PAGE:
“In a Taxing Act one has to look merely at what is clearly said. There is no room for any intendment. There is no equity about a tax. There is no presumption as to a tax. Nothing is to be read in, nothing is to be implied. One can only look fairly at the language used.” Further, the three Judge Bench of this Court in CIT v. V. MR. P. Firm Muar, (1965) 1 SCR 815 has authoritatively observed that:
“13. …Equity is out of place in tax law; a particular income is either exigible to tax under the taxing statute or it is not…” [See: CIT v. Shahzada Nand & Sons, (1966) 3 SCR 379; Murarilal Mahabir Prasad v. B.R. Vad, (1975) 2 SCC 736; CIT v. Nawab Mir Barkat Ali Khan Bahadur, (1975) 4 SCC 360; State of M.P. v. Rakesh Kohli, (2012) 6 SCC 312; Vodafone International Holdings BV v. Union of India, (2012) 6 SCC 613; CIT v. Calcutta Knitwears, (2014) 6 SCC 444; CTO v. Binani Cements Ltd.,(2014) 8 SCC 319.] The convoluted mesh of facts and the extremely protracted proceedings which span over three decades, at the instance of appellant, indicate that the basis of case made out by the appellant does not exist in either the statute law or, in fact, any law applicable to the present proceedings. The settlement, if any, reached between the appellant and the State Government for part payment of tax liability by the partner of an assessee-Firm would not fall under the four corners of the Act or the Rules as has been claimed by the appellant since the beginning of the proceedings under the Act.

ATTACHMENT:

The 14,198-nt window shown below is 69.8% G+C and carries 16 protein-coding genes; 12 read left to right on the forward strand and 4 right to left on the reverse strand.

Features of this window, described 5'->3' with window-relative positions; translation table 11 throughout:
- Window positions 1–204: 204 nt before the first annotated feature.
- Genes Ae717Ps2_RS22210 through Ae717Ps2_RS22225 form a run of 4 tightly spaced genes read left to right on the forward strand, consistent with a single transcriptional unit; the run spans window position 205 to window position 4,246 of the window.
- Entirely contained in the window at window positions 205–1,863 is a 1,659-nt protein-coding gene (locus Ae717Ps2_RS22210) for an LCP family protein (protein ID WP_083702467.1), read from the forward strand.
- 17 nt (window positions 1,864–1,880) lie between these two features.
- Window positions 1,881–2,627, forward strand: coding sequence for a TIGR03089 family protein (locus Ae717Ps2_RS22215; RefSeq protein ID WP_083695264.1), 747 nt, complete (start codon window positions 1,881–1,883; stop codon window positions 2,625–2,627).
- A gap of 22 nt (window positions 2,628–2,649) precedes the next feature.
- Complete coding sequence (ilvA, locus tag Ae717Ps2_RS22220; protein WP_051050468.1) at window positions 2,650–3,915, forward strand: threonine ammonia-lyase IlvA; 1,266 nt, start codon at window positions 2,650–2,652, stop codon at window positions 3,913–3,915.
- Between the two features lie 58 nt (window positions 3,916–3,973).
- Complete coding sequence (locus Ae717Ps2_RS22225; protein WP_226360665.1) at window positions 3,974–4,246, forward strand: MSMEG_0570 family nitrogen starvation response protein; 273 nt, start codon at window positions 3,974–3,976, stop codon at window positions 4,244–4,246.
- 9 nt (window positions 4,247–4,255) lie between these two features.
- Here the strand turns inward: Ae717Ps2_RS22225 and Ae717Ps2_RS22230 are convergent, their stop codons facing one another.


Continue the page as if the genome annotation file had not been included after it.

Therefore, in light of the aforesaid, we are of the considered opinion that the High Court has rightly examined the issues before it and the judgment and order passed by it does not suffer from any error, whatsoever, and thus, the civil appeal being devoid of any merit requires to be dismissed. The judgment and order passed by the High Court is confirmed.

In the result, the appeal is dismissed with costs of Rs.5,00,000/-.

……………….CJI [H.L. DATTU] ………………..J. [S.A. BOBDE] ………………..J. [ARUN MISHRA] NEW DELHI, APRIL 29, 2015.